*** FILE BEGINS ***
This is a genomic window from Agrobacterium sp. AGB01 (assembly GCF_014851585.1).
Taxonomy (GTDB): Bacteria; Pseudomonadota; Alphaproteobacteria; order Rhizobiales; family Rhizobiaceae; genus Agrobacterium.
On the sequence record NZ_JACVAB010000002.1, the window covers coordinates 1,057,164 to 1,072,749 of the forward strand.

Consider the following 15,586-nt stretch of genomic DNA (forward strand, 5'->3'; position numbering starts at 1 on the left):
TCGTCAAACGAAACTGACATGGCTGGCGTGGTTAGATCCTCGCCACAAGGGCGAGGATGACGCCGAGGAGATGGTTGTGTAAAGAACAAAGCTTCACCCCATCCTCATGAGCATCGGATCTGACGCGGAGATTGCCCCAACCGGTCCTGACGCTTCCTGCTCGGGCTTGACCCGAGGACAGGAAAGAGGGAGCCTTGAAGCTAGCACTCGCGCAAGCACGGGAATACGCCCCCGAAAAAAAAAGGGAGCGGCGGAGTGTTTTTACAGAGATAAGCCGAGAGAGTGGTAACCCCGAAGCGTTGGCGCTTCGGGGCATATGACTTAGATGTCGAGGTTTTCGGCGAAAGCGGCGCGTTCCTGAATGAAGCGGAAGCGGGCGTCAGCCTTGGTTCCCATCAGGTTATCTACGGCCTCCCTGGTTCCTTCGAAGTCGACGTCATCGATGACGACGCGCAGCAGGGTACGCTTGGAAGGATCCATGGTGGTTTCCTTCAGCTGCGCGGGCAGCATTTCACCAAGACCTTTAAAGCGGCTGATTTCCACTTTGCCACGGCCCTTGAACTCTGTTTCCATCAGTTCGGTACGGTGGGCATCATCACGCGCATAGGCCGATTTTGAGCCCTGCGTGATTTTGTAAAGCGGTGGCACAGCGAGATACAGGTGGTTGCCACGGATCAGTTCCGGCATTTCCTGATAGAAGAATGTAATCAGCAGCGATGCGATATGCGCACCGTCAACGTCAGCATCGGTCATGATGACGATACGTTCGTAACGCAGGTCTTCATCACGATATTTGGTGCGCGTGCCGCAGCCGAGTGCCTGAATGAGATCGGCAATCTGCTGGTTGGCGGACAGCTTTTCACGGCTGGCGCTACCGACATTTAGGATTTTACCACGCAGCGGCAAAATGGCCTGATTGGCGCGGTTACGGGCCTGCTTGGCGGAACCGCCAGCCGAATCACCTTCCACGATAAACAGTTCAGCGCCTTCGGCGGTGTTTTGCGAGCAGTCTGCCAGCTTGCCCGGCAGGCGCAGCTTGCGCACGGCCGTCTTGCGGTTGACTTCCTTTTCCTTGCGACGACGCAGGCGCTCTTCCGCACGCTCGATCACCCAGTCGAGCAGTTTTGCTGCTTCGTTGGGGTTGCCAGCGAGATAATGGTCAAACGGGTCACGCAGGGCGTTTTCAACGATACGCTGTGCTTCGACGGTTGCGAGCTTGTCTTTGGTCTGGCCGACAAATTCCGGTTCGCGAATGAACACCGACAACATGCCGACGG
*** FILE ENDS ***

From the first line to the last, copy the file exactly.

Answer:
This is a genomic window from Agrobacterium sp. AGB01 (assembly GCF_014851585.1).
Taxonomy (GTDB): Bacteria; Pseudomonadota; Alphaproteobacteria; order Rhizobiales; family Rhizobiaceae; genus Agrobacterium.
On the sequence record NZ_JACVAB010000002.1, the window covers coordinates 1,057,164 to 1,072,749 of the forward strand.

Consider the following 15,586-nt stretch of genomic DNA (forward strand, 5'->3'; position numbering starts at 1 on the left):
TCGTCAAACGAAACTGACATGGCTGGCGTGGTTAGATCCTCGCCACAAGGGCGAGGATGACGCCGAGGAGATGGTTGTGTAAAGAACAAAGCTTCACCCCATCCTCATGAGCATCGGATCTGACGCGGAGATTGCCCCAACCGGTCCTGACGCTTCCTGCTCGGGCTTGACCCGAGGACAGGAAAGAGGGAGCCTTGAAGCTAGCACTCGCGCAAGCACGGGAATACGCCCCCGAAAAAAAAAGGGAGCGGCGGAGTGTTTTTACAGAGATAAGCCGAGAGAGTGGTAACCCCGAAGCGTTGGCGCTTCGGGGCATATGACTTAGATGTCGAGGTTTTCGGCGAAAGCGGCGCGTTCCTGAATGAAGCGGAAGCGGGCGTCAGCCTTGGTTCCCATCAGGTTATCTACGGCCTCCCTGGTTCCTTCGAAGTCGACGTCATCGATGACGACGCGCAGCAGGGTACGCTTGGAAGGATCCATGGTGGTTTCCTTCAGCTGCGCGGGCAGCATTTCACCAAGACCTTTAAAGCGGCTGATTTCCACTTTGCCACGGCCCTTGAACTCTGTTTCCATCAGTTCGGTACGGTGGGCATCATCACGCGCATAGGCCGATTTTGAGCCCTGCGTGATTTTGTAAAGCGGTGGCACAGCGAGATACAGGTGGTTGCCACGGATCAGTTCCGGCATTTCCTGATAGAAGAATGTAATCAGCAGCGATGCGATATGCGCACCGTCAACGTCAGCATCGGTCATGATGACGATACGTTCGTAACGCAGGTCTTCATCACGATATTTGGTGCGCGTGCCGCAGCCGAGTGCCTGAATGAGATCGGCAATCTGCTGGTTGGCGGACAGCTTTTCACGGCTGGCGCTACCGACATTTAGGATTTTACCACGCAGCGGCAAAATGGCCTGATTGGCGCGGTTACGGGCCTGCTTGGCGGAACCGCCAGCCGAATCACCTTCCACGATAAACAGTTCAGCGCCTTCGGCGGTGTTTTGCGAGCAGTCTGCCAGCTTGCCCGGCAGGCGCAGCTTGCGCACGGCCGTCTTGCGGTTGACTTCCTTTTCCTTGCGACGACGCAGGCGCTCTTCCGCACGCTCGATCACCCAGTCGAGCAGTTTTGCTGCTTCGTTGGGGTTGCCAGCGAGATAATGGTCAAACGGGTCACGCAGGGCGTTTTCAACGATACGCTGTGCTTCGACGGTTGCGAGCTTGTCTTTGGTCTGGCCGACAAATTCCGGTTCGCGAATGAACACCGACAACATGCCGACGG